Opportunity Financial LLC (OppFi) has filed a cross-complaint against the Commissioner of California’s Department of Financial Protection and Innovation (DFPI), asserting that the DFPI’s reliance on the so-called “true lender doctrine” in order to subject OppFi to interest rate limitations under the California’s Financing Law (CFL) constitutes adoption and enforcement of an “underground regulation”, which is impermissible under California’s Administrative Procedure Act (APA). The cross-complaint explains that “[b]ecause DFPI did not submit its ‘true lender doctrine’ to the APA’s rule making process, it is invalid as an ‘underground regulation’ and cannot be enforced.” Accordingly, OppFi maintains, the court should issue a “peremptory writ of mandate setting aside and rendering invalid use of the true lender doctrine” because the DFPI failed to comply with the rulemaking requirements of the APA; and should declare “that DFPI’s adoption of the true lender doctrine . . . violated the rulemaking requirements of the APA and is therefore invalid.”
OppFi’s cross-complaint, filed October 17, 2022 along with an answer in response to the DFPI Commissioner’s earlier cross-complaint, names the DFPI itself as a defendant in addition to the Commissioner.
The litigation between OppFi and the DFPI concerns the applicability of California’s Fair Access to Credit Act (AB 539), effective January 1, 2020, which amended the CFL to include an interest rate cap of 36% plus the federal funds rate on certain consumer loans. In March 2022, OppFi filed a declaratory judgment complaint in response to the Commissioner’s stated intent to enforce CFL interest rate caps against OppFi in connection with loans originated by OppFi’s bank partner. The Commissioner responded with her cross-complaint asserting that the CFL interest rate caps applied to the loans in question because OppFi, not its bank partner, was the “true lender”, based on “the substance of the transaction” and the “totality of the circumstances”, primarily “which entity—bank or non-bank—has the predominant economic interest in the transaction.” OppFi’s demurrer to the DFPI Commissioner’s cross-complaint was overruled.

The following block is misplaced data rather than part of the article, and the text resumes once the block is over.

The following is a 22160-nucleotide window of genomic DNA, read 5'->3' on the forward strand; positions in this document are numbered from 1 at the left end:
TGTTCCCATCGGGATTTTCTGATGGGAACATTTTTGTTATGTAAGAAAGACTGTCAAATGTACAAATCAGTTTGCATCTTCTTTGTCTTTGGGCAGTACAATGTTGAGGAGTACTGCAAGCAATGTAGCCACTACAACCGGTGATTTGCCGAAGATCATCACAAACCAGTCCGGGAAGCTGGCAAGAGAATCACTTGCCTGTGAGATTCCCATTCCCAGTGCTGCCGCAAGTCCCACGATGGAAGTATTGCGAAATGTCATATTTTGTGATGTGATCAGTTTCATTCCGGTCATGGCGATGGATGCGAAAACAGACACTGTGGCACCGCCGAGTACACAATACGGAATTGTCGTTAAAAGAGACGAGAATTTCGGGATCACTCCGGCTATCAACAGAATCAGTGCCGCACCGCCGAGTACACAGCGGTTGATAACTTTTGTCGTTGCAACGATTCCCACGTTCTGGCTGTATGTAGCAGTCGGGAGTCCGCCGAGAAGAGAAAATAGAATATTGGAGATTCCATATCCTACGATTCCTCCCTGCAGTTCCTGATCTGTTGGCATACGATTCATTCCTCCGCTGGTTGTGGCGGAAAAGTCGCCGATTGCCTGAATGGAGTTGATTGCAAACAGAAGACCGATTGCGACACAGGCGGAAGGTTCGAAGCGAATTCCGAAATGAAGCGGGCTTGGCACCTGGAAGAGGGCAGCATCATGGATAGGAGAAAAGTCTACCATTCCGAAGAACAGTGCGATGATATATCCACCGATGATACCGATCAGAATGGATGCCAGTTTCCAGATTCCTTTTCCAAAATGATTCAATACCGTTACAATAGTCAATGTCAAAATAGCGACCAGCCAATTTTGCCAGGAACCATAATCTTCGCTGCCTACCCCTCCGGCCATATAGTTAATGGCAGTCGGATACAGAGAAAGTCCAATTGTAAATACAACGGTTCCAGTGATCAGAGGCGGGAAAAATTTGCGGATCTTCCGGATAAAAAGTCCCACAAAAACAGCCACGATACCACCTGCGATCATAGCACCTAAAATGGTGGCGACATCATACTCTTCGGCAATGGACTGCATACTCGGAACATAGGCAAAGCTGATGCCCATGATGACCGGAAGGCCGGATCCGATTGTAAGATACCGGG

In its cross-complaint, OppFi points out that the “true lender doctrine” does not appear in any California statute or in any regulation promulgated by the DFPI, and no California statute requires a lender to have or retain any particular level of economic interest in a loan. OppFi notes that “the DFPI’s underground adoption of its ‘true lender doctrine’ is a significant departure” from the way the CFL’s interest rate caps were enforced before enactment of AB 539, and that the DFPI intends for the “true lender doctrine” to apply generally to implement or interpret AB 539. These factors, OppFi reasons, demonstrate that the DFPI now has adopted the “true lender doctrine” as a de facto or “underground” regulation, underscoring the need for DFPI’s reliance on the “true lender doctrine” to be subjected to the notice and comment rulemaking procedures required under the APA:
“The APA was designed to provide regulated entities notice of a regulation’s requirements so that they could conform their activities accordingly and, if necessary, test the authority of the agency to implement such a rule beforehand. Here, DFPI adopted the true lender doctrine without any formal notice at all, much less fair or adequate notice, and without complying with the APA. Service providers like OppFi now face an existential threat to their businesses, as well as significant monetary penalties, based on an interpretation of the CFL adopted by the DFPI without complying with the APA. They also face the challenge of complying with a vague and amorphous test that leaves the applicability of the CFL’s interest rate cap to the discretion of the regulator. At base, this renders the CFL’s exemption for state-chartered banks meaningless. The APA’s rulemaking procedures are intended to prevent these unfair results.”
The DFPI Commissioner responded to OppFi’s cross-complaint two days later with an ex parte application to strike the cross-complaint as improper under California’s civil procedure code, claiming ex parte relief was warranted because the cross-complaint, in conjunction with OppFi’s original complaint, “leaves the Commissioner at an untenable crossroads on how to respond.” OppFi opposed the application to strike the same day, and the next day, the court denied the DFPI’s ex parte application, holding: “There are no exigent circumstances or good cause shown for emergency relief. The application does not meet the standard for ex parte relief.”
We will continue to follow with greatest interest and concern this increasingly complex case, which we agree has the potential to create significant risks to the viability of certain bank – fintech partnerships.